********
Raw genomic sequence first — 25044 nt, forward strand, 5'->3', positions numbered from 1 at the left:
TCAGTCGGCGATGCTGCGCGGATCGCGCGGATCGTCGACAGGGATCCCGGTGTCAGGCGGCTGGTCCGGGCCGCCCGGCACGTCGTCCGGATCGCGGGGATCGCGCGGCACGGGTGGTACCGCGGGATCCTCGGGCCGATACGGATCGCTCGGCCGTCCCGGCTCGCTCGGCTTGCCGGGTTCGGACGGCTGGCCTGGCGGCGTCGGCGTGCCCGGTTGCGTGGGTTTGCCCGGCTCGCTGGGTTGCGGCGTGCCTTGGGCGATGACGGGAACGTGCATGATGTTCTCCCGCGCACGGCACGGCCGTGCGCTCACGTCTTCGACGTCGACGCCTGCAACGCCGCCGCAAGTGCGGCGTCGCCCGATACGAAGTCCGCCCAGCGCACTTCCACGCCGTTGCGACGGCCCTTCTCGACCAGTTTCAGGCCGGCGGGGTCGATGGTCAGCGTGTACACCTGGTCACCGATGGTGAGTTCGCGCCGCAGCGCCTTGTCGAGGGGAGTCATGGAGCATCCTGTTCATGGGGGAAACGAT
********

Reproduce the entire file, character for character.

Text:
Raw genomic sequence first — 25044 nt, forward strand, 5'->3', positions numbered from 1 at the left:
TCAGTCGGCGATGCTGCGCGGATCGCGCGGATCGTCGACAGGGATCCCGGTGTCAGGCGGCTGGTCCGGGCCGCCCGGCACGTCGTCCGGATCGCGGGGATCGCGCGGCACGGGTGGTACCGCGGGATCCTCGGGCCGATACGGATCGCTCGGCCGTCCCGGCTCGCTCGGCTTGCCGGGTTCGGACGGCTGGCCTGGCGGCGTCGGCGTGCCCGGTTGCGTGGGTTTGCCCGGCTCGCTGGGTTGCGGCGTGCCTTGGGCGATGACGGGAACGTGCATGATGTTCTCCCGCGCACGGCACGGCCGTGCGCTCACGTCTTCGACGTCGACGCCTGCAACGCCGCCGCAAGTGCGGCGTCGCCCGATACGAAGTCCGCCCAGCGCACTTCCACGCCGTTGCGACGGCCCTTCTCGACCAGTTTCAGGCCGGCGGGGTCGATGGTCAGCGTGTACACCTGGTCACCGATGGTGAGTTCGCGCCGCAGCGCCTTGTCGAGGGGAGTCATGGAGCATCCTGTTCATGGGGGAAACGAT